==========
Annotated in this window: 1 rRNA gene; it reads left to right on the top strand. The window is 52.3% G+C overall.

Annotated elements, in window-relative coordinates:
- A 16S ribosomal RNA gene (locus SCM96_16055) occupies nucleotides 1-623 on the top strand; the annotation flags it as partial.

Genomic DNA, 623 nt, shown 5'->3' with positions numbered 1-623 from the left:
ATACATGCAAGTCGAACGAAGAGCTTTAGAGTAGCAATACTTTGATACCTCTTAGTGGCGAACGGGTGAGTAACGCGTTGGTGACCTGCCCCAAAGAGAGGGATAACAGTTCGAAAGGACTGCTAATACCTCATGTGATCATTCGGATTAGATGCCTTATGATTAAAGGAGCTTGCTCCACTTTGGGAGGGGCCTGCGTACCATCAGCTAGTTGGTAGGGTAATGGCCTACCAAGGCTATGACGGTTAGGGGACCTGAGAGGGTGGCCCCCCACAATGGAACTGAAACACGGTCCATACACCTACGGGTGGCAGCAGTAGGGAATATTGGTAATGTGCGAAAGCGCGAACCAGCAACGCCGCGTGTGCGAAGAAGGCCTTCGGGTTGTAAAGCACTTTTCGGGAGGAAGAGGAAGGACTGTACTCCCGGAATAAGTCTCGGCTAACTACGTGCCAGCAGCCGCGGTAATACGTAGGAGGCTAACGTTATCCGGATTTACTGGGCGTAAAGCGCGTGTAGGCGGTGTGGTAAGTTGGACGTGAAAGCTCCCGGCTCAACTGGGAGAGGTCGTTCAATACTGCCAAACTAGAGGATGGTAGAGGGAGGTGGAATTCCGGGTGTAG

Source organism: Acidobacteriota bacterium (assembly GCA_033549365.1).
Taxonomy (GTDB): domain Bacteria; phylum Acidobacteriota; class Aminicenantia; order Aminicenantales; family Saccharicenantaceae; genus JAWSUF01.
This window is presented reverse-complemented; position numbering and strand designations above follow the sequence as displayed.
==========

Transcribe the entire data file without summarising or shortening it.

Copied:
Annotated in this window: 1 rRNA gene; it reads left to right on the top strand. The window is 52.3% G+C overall.

Annotated elements, in window-relative coordinates:
- A 16S ribosomal RNA gene (locus SCM96_16055) occupies nucleotides 1-623 on the top strand; the annotation flags it as partial.

Genomic DNA, 623 nt, shown 5'->3' with positions numbered 1-623 from the left:
ATACATGCAAGTCGAACGAAGAGCTTTAGAGTAGCAATACTTTGATACCTCTTAGTGGCGAACGGGTGAGTAACGCGTTGGTGACCTGCCCCAAAGAGAGGGATAACAGTTCGAAAGGACTGCTAATACCTCATGTGATCATTCGGATTAGATGCCTTATGATTAAAGGAGCTTGCTCCACTTTGGGAGGGGCCTGCGTACCATCAGCTAGTTGGTAGGGTAATGGCCTACCAAGGCTATGACGGTTAGGGGACCTGAGAGGGTGGCCCCCCACAATGGAACTGAAACACGGTCCATACACCTACGGGTGGCAGCAGTAGGGAATATTGGTAATGTGCGAAAGCGCGAACCAGCAACGCCGCGTGTGCGAAGAAGGCCTTCGGGTTGTAAAGCACTTTTCGGGAGGAAGAGGAAGGACTGTACTCCCGGAATAAGTCTCGGCTAACTACGTGCCAGCAGCCGCGGTAATACGTAGGAGGCTAACGTTATCCGGATTTACTGGGCGTAAAGCGCGTGTAGGCGGTGTGGTAAGTTGGACGTGAAAGCTCCCGGCTCAACTGGGAGAGGTCGTTCAATACTGCCAAACTAGAGGATGGTAGAGGGAGGTGGAATTCCGGGTGTAG

Source organism: Acidobacteriota bacterium (assembly GCA_033549365.1).
Taxonomy (GTDB): domain Bacteria; phylum Acidobacteriota; class Aminicenantia; order Aminicenantales; family Saccharicenantaceae; genus JAWSUF01.
This window is presented reverse-complemented; position numbering and strand designations above follow the sequence as displayed.